President Trump's scattershot effort to reverse his election rejection has received a last-minute lifeline from the Supreme Court. It's about the diameter of a single strand of hair, which is just enough to unite allies and opponents in the same response: So you're saying there's a chance.
Justice Samuel Alito on Sunday speeded up the schedule for Trump's allies to explain their reason for trying to reverse the election results in Pennsylvania. The new deadline is Tuesday, significant because after that the result is immune from challenges and slates of electors may not be spurned in Congress.
The previous timetable was after that "safe harbor" deadline in federal law, meaning any ruling in Trump's favor would have come too late. Theoretically, the justices could now act in time to keep his crusade alive. But election law experts say it's much likelier Alito will actively put a spike in it rather than passively watch time expire.
Nonetheless, getting the case this far is only the latest example of how Trump's assertive contempt for the norms of electoral democracy, which have held fast for longer than two centuries, have done more than create fresh if unjustified reasons for millions of Americans to distrust their government. His assault has also created challenges to the balance of power that some of his most conservative legal allies find off-putting.
Many Trump supporters, though, still see his fight as worth having. The freshest polling about views of the election, released Monday by Gallup and the Knight Foundation, found 89 percent of Republicans concluding the democratic process did not work well this year, 82 percent of GOP voters describing the election outcome as swayed by misinformation and just 17 percent of them believing the media accurately called President-elect Joe Biden the winner.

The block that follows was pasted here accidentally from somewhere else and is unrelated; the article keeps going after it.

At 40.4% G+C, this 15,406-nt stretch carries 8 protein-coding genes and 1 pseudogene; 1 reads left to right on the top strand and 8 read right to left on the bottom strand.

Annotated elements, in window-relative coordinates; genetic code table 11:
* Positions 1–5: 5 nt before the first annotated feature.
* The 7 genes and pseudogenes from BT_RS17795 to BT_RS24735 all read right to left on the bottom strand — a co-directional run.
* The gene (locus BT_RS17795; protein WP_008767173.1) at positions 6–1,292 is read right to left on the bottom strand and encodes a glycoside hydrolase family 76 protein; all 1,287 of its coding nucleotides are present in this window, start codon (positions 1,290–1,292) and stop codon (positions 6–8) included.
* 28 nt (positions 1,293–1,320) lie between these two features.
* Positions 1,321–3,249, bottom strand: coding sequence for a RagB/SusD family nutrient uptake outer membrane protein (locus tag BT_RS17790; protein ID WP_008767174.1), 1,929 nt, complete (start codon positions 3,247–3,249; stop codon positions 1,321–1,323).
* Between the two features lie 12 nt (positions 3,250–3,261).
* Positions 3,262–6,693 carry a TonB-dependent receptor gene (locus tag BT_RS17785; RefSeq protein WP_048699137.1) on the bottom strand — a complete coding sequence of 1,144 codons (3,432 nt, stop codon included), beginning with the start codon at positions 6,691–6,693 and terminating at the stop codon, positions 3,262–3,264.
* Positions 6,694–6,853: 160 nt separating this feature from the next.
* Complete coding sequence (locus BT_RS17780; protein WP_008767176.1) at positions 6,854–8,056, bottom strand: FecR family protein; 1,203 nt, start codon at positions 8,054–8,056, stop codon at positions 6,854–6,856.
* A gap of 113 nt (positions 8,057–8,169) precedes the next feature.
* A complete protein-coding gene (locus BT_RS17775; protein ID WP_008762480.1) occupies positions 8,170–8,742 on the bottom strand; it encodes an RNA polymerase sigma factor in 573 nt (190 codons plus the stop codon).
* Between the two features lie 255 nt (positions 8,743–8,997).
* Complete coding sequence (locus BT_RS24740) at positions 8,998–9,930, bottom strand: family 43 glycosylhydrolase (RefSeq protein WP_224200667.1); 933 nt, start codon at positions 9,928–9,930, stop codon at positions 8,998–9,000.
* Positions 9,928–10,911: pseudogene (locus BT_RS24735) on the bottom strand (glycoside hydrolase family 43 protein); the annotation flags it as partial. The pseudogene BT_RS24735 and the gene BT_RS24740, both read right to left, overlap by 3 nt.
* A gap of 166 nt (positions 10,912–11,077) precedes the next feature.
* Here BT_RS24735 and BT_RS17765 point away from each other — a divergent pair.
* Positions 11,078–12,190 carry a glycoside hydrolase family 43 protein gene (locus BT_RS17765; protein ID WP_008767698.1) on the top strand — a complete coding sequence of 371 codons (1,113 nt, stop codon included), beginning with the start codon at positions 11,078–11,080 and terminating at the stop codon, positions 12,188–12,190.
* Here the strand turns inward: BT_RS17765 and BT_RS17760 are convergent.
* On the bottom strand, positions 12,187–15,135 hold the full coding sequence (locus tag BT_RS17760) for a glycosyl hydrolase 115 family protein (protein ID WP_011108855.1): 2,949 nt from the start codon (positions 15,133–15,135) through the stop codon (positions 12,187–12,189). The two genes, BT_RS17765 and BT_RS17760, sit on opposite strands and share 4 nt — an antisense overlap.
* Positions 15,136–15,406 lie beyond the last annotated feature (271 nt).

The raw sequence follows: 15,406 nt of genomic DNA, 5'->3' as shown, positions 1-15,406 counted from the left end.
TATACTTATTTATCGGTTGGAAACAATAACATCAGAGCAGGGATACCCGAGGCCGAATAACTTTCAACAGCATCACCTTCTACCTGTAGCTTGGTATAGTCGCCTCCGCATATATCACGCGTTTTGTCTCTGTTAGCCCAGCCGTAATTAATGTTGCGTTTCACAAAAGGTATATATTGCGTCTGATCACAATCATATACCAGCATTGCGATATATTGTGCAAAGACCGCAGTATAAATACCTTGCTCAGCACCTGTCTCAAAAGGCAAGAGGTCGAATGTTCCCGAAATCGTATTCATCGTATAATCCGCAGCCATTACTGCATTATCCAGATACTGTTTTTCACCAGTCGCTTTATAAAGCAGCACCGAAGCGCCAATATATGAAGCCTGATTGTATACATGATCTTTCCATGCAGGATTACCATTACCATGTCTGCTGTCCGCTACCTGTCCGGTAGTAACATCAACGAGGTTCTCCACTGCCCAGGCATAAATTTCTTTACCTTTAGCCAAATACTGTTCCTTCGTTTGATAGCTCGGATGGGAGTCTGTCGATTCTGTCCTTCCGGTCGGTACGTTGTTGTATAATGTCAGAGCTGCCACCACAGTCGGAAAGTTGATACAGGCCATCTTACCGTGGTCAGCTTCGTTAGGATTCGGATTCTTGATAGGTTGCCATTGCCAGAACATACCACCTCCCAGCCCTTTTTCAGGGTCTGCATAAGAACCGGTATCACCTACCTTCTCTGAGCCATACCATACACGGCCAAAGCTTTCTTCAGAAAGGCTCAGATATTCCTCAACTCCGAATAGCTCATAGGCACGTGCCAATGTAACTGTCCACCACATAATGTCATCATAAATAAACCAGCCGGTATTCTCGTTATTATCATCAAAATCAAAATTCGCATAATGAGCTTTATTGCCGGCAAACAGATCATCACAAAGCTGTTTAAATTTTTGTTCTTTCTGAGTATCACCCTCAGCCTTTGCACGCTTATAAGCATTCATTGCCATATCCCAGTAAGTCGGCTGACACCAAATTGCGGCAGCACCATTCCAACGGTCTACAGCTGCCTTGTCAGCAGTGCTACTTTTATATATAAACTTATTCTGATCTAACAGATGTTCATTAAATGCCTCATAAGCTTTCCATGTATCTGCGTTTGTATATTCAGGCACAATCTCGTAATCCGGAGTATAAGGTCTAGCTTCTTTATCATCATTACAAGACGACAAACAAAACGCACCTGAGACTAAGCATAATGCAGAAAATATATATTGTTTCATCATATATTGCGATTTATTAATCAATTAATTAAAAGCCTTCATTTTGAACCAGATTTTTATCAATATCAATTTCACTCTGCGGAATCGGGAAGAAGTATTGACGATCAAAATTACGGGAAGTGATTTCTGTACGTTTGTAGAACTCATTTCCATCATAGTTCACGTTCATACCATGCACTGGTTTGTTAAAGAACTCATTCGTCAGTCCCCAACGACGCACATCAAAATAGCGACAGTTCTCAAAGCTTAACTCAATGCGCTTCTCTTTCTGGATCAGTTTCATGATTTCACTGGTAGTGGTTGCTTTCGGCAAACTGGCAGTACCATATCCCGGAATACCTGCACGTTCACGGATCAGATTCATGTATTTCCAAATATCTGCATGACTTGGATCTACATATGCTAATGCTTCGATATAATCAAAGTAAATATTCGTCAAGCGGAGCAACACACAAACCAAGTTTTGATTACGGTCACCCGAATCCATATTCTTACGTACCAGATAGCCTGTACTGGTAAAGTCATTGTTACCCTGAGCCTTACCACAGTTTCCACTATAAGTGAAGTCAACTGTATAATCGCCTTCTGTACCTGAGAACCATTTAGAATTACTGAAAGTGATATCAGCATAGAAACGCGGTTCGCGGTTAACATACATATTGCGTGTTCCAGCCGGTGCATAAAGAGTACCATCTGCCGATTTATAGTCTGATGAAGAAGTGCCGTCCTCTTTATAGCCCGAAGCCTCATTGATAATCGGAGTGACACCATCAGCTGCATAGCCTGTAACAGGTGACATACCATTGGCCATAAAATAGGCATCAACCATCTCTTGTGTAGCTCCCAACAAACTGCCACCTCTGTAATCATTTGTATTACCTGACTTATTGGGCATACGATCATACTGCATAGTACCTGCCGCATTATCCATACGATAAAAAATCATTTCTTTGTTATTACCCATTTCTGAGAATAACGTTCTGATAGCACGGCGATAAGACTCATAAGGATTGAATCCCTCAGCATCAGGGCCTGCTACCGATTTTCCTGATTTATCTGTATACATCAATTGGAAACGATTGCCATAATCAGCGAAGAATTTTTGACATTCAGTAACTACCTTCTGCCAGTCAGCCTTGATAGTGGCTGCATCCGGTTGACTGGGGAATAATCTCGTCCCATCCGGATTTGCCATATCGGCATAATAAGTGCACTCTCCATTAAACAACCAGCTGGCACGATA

That happened four days after Election Day, when enough votes had been tabulated in Pennsylvania to make it clear Biden would carry the state's 20 electoral votes. Three weeks later, Democratic Gov. Tom Wolf certified final results showing Biden had won with an 82,000-vote margin.
Republicans led by Rep. Mike Kelly, one of Trump's earliest enthusiasts in Congress, then unveiled an extraordinary argument for why Trump should win anyway: The General Assembly exceeded its authority when it authorized universal, no-excuse absentee voting — so all 2.7 million ballots cast by mail this fall should be thrown out.
Either Trump should be allowed to claim victory based only on the 4.2 million votes cast on Election Day, Kelly argues, or else the Republican-controlled legislature should be allowed to pick electors backing the president.
The state Supreme Court unanimously dismissed the case nine days ago, ruling the GOP waited way too long to challenge the law, enacted more than a year ago with bipartisan support. That court also rebuffed Kelly's contention that no-excuse mail voting violates the state Constitution as now written and so only a statewide ballot referendum altering that document would make the process valid.
Alito, who handles emergency matters that arrive at the high court from a handful of states including Pennsylvania, at first said he'd give Kelly until Wednesday to finish his appeal. Advancing the deadline to Tuesday morning gives the court only 15 hours to act if it chooses to do so. Otherwise, Alito could put an end to the matter on his own.
"I would not read too much into this," Rick Hasen, an election law professor at the University of California-Irvine, wrote in a blog post Sunday. "It shows more respect to the petitioners, and does not make it look like the court is simply running out the clock on the petition. I still think the chances the court grants any relief on this particular petition are virtually zero."
The main reason, he and other election law experts say, is that Kelly is challenging the Pennsylvania Supreme Court's interpretation of state law. And, consistent with the conservative philosophies of most of the justices, the U.S. Supreme Court has declined in a steady stream of election law cases this year to second-guess voting rules set by state legislatures or how state courts have interpreted them.
"All the PA Supreme Court did was to hold that the state legislature didn't violate the state constitution in expanding mail-in voting," University of Texas law professor Steve Vladek tweeted. "But the U.S. Constitution has *nothing to say* about how state courts enforce their own constitutions against state legislatures. Full stop."
The Electoral College will convene a week from now in all 50 state capitals and D.C. Biden for now can expect 306 of their votes, to 232 for Trump — so even an extraordinary move by the Supreme Court invalidating the Pennsylvania outcome would leave Biden with a dozen more electoral votes than the majority required.
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